Native son returns
Published 10:05 am Wednesday, June 19, 2019
WINDSOR – By a unanimous vote on Friday, the Bertie County Board of Education approved Dr. Otis Smallwood as the school district’s next superintendent.
The announcement was made at the Bertie County Schools’ Central Offices, site of the former Bertie High, which is where Smallwood’s career in education began in 1993.
Smallwood, a native of Indian Woods in western Bertie, succeeds Dr. Catherine Edmonds who is leaving for a similar post with Elizabeth City-Pasquotank County Schools at the end of this month.
In addition to being native born of the county, Smallwood is a 1989 graduate of Bertie High School and he later attended Elizabeth City State and East Carolina before acquiring his doctorate from Nova Southeastern University.
“I’m just more than excited and it’s just very humbling, and an honor that I was selected to come back,” Smallwood said at his introduction, with beaming members of his family in attendance. “I look forward to doing the things that will help our children to excel.”
The North Carolina School Board Association assisted the Bertie Board of Education (BOE) in their superintendent search prior to Edmonds’ hiring 18 months ago; but that search came at a cost of roughly $25,000.
“In an effort to conserve funding this time, we (school board) held a special called meeting June 5 and interviewed our three finalists,” said BOE chair Tarsha Dudley. “That was all part of our final process.
“Dr. Smallwood is a veteran educator with 26 years of experience. He has proven himself an effective leader in every area that he has served in public education: bus driver, teacher, assistant principal, director, and for the past several years as an assistant superintendent,” Dudley continued. “The leadership skills that he has developed over the years make him more than qualified to be an effective superintendent.”
Smallwood began his career in education administration in Bertie County where he worked in Human Resources as Director of Information Technology for the district from 2000-2008. He has spent the past 11 years as Assistant Superintendent of Jones County Public Schools in charge of Human Resources.
Through his work with the Jones County State Employees Credit Union, Smallwood helped a family ravaged by Hurricane Florence in 2018 receive a new home through Habitat for Humanity; even being on hand to present the keys to the Hill family for their new dwelling when they moved in earlier in the spring.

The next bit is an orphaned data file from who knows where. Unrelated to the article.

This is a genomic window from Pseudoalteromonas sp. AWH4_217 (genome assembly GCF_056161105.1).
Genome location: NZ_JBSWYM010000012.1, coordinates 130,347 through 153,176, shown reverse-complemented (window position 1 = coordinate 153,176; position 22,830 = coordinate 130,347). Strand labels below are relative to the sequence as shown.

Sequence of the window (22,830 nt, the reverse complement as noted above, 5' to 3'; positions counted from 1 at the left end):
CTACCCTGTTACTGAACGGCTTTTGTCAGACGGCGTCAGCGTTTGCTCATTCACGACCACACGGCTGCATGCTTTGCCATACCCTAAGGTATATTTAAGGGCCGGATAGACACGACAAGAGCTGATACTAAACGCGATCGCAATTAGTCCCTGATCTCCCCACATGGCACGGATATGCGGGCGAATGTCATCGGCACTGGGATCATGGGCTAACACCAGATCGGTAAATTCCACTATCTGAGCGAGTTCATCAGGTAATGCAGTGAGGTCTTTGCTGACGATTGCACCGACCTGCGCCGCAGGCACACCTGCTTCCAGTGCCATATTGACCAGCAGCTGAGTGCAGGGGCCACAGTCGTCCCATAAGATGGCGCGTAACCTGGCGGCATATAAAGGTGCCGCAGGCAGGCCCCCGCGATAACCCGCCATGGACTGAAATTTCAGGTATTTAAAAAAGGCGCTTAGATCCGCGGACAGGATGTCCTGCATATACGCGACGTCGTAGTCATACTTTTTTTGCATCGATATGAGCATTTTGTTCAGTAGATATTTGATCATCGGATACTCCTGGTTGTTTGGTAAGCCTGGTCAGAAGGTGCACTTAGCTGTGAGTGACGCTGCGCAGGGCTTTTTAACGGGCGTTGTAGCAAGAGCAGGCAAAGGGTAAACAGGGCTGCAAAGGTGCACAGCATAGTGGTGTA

In Bertie County, Smallwood will receive a salary of $145,000, or roughly $11,000 more than his predecessor.
“Little did I know when I walked into this building in ’93 as a high school algebra teacher – right around the corner from where we are standing – that 26 years later I would be standing here as the next superintendent; but God orders my steps,” Smallwood said. “This day has been a long time coming.”
At the announcement, Smallwood, sometime becoming emotional with his voice cracking, often made reference to his teachers from West Bertie Elementary right on through to his high school days – some of whom were in the audience.
“I want to thank (them all) for pushing me as a student,” he acknowledged. “I learned so much discipline from watching them. I look forward to meeting and re-acquainting myself with all the wonderful people of this district.”
“I think you are bringing a lot of that dignity back here to us,” said current BOE vice-chair Norman Cherry, another of Smallwood’s early mentors.
Smallwood then greeted over 50 well-wishers and staffers in a long receiving line before taking time to make several comments to the media.
On the subject of broadband expansion in the county:
“It’s been a challenge to get it everywhere, but that’s one of the things we need to get together with the County Commissioners and work on to try to work (on infrastructure), so we can get it all over the county.”
On school security:
“It’s sad that we have to focus on so much of that in this day and time, but it’s just one of the things we have to do. We have to have a strong partnership with our Sheriff’s Office, and we have to teach our kids to be pro-active in reporting things that look suspicious, and try to stay ahead of the game in keeping our kids safe.”
Smallwood’s one of his priorities will also be teacher retention – with incentive programs like Bertie-THRIVE, which assists teacher advancement away from the classroom, in addition to aiding in recruitment and development.
“There’s been a lot of (teacher) turnover here in Bertie County,” he noted. “One of the tenants of a strong academic institution is leadership and relationships. That’s which I’m going to work on; establishing some strong relationships across the county and hope it affects all parts of the puzzle in a positive way. That’s what I’ll be working on: trying to bring some stability and strengthening relationships.”
Smallwood, who received a four-year contract, will begin on July 22. In the meantime he will go through a brief transition period with Edmonds.